Post by dubiousgolfer on Aug 17, 2017 12:36:11 GMT -5
I was looking at this you tube video (at 1:23) and noticed a movement that I'd never realised could theoretically happen in the golf swing. That the whole arm can rotate without the 'hand/clubface ' rotating.
Wondering how 3D AMM sensor systems can identify this type of movement in the golf swing (if its actually occurring in a golf swing). Further, when I look at this MY SWING calibration video , I cannot see any sensor in the upper arm that suggests that they can distinguish between 'whole arm' and 'just forearm' pronation/supination. Seems to cast even more doubt on the integrity of their graphs.
Post by imperfectgolfer on Aug 17, 2017 16:35:28 GMT -5
That unusual counterclockwise rotating of the left humerus only happens because he is preventing his hands from rotating by holding his hands/club in a "fixed" position using the right hand that prevents rotation of the left hand. In some people, who are are ultra-flexible, and who can independently rotate the left humeral head in the left shoulder joint, it is possible to cause the humerus and upper forearm to rotate in that strange manner because the lower forearm is prevented from rotating - as just described. That type of rotary motion of the left elbow never happens during the downswing in any full golf swing that I have ever examined. Tom Betrand wrote a book calling that unusual type of left elbow motion motion one of Hogan's secrets. I have personally never seen that type of external rotation of the left humerus (and therefore elbow joint) happening during the downswing in any of Hogan's swing videos or in any other pro golfer's downswing.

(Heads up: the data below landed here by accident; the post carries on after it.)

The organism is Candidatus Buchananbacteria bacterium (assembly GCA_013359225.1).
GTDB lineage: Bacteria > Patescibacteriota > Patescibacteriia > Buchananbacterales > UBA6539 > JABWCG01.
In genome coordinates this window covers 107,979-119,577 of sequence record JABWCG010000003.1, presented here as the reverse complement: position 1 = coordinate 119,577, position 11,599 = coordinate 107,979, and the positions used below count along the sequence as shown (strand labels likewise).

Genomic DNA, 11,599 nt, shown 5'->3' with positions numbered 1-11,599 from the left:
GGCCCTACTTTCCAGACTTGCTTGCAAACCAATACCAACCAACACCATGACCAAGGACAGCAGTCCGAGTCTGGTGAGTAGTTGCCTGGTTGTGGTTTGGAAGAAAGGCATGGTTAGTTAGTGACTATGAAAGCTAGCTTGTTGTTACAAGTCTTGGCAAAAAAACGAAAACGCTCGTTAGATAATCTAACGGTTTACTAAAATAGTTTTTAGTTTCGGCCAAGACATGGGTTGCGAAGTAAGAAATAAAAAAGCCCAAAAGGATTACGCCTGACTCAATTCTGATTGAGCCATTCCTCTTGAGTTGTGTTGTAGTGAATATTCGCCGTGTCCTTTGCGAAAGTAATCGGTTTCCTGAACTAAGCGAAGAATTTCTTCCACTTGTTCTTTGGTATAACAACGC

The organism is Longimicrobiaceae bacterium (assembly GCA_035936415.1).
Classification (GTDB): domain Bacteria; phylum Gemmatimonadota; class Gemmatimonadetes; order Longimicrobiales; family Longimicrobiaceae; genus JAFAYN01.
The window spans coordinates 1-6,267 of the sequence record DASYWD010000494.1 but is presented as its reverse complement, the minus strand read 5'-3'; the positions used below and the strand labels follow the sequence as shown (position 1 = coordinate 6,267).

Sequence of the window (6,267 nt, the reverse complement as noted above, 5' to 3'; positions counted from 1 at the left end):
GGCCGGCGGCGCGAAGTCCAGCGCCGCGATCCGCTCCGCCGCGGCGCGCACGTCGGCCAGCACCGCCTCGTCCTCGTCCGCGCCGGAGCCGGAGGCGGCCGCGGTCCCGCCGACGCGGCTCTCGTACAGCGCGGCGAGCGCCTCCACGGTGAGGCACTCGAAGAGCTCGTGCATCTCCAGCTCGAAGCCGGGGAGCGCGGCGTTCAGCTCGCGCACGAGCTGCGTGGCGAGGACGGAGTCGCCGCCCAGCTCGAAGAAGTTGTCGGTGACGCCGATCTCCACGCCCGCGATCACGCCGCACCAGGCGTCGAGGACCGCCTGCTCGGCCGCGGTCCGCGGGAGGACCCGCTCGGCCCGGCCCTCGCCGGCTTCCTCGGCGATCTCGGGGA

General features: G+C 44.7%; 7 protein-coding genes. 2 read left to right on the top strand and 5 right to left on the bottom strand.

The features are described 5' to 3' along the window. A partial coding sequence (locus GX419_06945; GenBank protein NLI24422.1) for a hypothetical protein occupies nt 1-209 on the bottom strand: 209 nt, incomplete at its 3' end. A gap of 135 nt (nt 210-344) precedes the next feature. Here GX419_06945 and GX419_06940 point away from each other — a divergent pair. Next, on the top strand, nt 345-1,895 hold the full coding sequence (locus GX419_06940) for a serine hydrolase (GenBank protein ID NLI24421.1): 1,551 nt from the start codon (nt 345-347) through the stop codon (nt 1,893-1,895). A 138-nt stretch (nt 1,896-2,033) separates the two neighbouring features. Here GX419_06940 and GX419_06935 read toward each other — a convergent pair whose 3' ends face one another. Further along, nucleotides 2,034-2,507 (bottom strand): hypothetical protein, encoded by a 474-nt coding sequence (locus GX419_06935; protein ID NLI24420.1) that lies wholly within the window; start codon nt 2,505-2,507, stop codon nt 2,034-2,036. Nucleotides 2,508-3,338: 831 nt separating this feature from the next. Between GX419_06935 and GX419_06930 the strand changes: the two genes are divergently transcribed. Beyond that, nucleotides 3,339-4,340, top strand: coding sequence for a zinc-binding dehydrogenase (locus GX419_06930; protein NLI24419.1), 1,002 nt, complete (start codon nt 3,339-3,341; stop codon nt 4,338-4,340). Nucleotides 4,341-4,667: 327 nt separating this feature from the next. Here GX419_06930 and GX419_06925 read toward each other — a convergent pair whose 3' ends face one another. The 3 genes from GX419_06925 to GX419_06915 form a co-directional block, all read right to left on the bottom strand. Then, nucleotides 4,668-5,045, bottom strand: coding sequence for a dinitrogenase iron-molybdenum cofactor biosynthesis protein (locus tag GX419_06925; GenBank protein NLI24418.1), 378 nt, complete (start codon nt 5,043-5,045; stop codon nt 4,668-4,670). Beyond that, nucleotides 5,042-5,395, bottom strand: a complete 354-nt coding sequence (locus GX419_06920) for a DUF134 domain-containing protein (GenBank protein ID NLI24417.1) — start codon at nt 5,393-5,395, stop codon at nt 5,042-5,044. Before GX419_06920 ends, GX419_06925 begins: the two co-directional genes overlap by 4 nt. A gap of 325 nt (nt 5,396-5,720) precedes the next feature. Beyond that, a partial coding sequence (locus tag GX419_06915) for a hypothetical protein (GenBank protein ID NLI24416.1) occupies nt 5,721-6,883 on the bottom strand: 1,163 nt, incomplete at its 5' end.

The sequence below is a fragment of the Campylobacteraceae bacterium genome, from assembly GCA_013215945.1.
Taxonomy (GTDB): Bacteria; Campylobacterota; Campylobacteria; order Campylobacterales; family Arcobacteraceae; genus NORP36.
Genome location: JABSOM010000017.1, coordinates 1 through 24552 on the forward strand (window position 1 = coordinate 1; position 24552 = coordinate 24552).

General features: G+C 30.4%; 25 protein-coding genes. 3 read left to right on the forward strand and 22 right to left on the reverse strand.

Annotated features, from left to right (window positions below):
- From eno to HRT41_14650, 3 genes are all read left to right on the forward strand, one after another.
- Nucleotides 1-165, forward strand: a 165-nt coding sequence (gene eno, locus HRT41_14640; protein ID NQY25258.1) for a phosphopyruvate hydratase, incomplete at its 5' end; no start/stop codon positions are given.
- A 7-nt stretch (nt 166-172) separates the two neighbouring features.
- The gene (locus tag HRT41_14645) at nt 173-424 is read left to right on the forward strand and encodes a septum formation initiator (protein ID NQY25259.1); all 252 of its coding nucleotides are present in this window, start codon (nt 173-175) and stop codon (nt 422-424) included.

The MySwingGolf system does place a sensor on the lateral side of the left upper arm and another sensor on the lateral side of the left lower forearm, so it can theoretically differentiate between external rotation of the left upper arm and supination of the left forearm - although Peter Gauthier told me that his system is not accurately differentiating between the two rotary motions in "real life" practice.